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NCJ Number: 251041 Find in a Library
Title: Just Science Podcast: Special Release: Just Postmortem Interval Estimation Research
Author(s): Jeffrey Wells; Lynn LaMotte
Corporate Author: RTI International
United States of America
Date Published: July 2017
Page Count: 1
Sponsoring Agency: National Institute of Justice (NIJ)
Washington, DC 20531
RTI International
Research Triangle Park, NC 27709
Grant Number: 2016-MU-BX-K110
Sale Source: National Institute of Justice (NIJ)
US Department of Justice
Office of Justice Programs
810 Seventh Street NW
Washington, DC 20531
United States of America
Document: Audio (iTunes)|Audio (Google Play Music)|HTML
Type: Interview; Program/Project Description; Report (Grant Sponsored); Report (Study/Research); Report (Technical Assistance); Research (Applied/Empirical)
Format: Audio (Online)
Language: English
Country: United States of America
Annotation: This is the online audio of the NIJ-sponsored podcast of the Just Science interview with Dr. Jeffrey Wells and Dr. Lynn LaMotte regarding their work in providing adequate statistical power for postmortem interval (PMI) estimation.
Abstract: LaMotte is Professor of Biostatistics at LSU Health-New Orleans. For 25 years, he has collaborated with Wells, an Associate Professor in the Department of Biological Sciences at Florida International University, in efforts to address the statistical issues and problems associated with estimates of the statistical accuracy in PMI estimates. LaMotte and Wells have been developing methods for calculating statistical confidence limits about a PMI estimate based on either continuous quantitative or categorical data. The examples they present are from forensic entomology, but the approach is suitable for any postmortem variable. They extended and adapted the time-tested statistical method of inverse prediction (IP) to the PMI estimation. In their Just Science presentation, they show how IP, using categorical data, can be done by reading a table. Regarding quantitative data, they show how inverse prediction of PMI can be performed using statistical analysis software already widely available for general linear mixed models. They also show how flexible models using polynomal spines can be fit for both the means and variance-covariance matrices, as well as how to use dummy variables over a grid of values of x to get the p-values required for confidence sets automatically. They note that Just Science attendees familiar with mixed models and their applications will be able to implement these methods in standard statistical packages.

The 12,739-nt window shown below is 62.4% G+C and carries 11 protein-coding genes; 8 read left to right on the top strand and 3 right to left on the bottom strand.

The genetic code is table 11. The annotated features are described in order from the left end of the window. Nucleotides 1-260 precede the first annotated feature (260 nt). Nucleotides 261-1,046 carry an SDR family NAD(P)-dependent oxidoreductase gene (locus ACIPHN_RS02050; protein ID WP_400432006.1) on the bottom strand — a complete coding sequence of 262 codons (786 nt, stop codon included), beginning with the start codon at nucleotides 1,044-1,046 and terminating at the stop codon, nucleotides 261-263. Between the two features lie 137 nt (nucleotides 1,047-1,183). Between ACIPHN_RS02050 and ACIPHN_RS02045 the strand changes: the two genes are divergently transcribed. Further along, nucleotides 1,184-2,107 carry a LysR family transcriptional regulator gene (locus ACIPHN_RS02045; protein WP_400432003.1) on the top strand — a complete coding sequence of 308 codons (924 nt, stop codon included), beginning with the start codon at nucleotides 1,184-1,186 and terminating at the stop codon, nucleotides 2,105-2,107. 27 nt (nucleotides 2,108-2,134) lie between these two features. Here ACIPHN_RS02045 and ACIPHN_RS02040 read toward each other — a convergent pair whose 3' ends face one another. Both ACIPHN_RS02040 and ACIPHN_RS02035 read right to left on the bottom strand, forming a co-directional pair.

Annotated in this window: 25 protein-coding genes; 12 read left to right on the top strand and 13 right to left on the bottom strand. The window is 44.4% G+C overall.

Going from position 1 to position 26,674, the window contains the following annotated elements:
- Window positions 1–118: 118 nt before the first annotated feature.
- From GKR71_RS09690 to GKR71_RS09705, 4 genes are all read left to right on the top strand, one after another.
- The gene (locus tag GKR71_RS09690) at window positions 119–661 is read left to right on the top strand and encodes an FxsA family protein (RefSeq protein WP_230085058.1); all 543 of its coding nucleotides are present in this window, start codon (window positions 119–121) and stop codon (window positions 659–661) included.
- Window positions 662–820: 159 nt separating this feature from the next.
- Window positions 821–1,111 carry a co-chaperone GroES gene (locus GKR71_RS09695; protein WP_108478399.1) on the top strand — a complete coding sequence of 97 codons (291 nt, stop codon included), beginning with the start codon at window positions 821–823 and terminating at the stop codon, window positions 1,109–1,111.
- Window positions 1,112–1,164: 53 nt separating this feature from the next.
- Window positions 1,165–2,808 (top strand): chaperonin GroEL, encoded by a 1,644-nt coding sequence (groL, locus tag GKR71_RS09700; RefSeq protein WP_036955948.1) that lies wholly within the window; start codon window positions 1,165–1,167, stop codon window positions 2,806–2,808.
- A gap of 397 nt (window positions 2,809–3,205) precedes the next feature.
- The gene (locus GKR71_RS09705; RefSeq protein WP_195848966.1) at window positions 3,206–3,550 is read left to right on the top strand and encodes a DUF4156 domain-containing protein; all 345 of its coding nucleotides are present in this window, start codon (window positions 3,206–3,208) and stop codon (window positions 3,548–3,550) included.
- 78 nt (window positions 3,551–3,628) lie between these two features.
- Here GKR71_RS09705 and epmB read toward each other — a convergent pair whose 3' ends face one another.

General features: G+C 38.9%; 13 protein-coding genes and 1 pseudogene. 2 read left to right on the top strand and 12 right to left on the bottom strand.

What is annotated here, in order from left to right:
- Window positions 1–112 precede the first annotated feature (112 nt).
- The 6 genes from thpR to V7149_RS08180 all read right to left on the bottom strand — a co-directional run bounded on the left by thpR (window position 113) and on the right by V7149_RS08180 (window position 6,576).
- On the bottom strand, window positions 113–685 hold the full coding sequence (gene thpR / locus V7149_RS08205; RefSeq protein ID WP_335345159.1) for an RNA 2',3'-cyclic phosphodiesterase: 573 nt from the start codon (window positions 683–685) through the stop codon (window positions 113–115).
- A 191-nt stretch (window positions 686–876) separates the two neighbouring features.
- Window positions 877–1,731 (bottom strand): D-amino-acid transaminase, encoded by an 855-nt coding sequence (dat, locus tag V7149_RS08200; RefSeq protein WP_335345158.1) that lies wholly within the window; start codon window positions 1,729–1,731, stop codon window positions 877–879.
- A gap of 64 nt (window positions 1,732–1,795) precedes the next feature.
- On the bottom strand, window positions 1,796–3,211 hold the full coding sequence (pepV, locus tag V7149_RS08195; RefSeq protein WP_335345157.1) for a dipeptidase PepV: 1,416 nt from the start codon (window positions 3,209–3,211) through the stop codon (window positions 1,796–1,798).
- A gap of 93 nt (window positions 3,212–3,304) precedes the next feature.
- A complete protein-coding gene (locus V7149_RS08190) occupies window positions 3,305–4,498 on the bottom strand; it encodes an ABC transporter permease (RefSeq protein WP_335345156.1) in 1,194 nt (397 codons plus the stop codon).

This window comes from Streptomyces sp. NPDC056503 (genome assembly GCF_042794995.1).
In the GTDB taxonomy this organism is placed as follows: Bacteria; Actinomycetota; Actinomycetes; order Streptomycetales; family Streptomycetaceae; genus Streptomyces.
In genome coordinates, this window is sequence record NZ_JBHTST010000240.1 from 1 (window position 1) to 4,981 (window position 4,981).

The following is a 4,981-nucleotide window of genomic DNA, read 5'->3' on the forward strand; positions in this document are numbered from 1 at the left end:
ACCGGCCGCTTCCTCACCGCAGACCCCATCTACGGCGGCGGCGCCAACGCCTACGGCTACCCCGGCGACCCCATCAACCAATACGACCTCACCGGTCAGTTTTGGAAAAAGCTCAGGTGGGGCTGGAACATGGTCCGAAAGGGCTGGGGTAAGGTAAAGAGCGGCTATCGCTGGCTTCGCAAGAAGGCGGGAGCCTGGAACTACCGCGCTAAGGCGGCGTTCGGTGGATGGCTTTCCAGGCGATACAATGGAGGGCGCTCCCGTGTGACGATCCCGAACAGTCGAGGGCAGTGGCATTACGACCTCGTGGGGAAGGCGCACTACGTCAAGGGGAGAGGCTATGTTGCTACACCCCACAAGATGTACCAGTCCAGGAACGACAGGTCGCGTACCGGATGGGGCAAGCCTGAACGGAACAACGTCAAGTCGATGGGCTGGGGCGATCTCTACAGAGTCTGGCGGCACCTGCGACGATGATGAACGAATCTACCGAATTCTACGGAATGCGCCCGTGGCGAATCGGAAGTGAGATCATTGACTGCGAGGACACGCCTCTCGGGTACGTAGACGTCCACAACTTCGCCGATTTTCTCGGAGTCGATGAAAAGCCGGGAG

Main Term(s): Forensic sciences
Index Term(s): Death investigations; NIJ grant-related documents; NIJ Resources; Probabilistic evidence; Statistical Accuracy; Statistical analysis; Time of death determination
To cite this abstract, use the following link:
http://www.ncjrs.gov/App/publications/abstract.aspx?ID=273221

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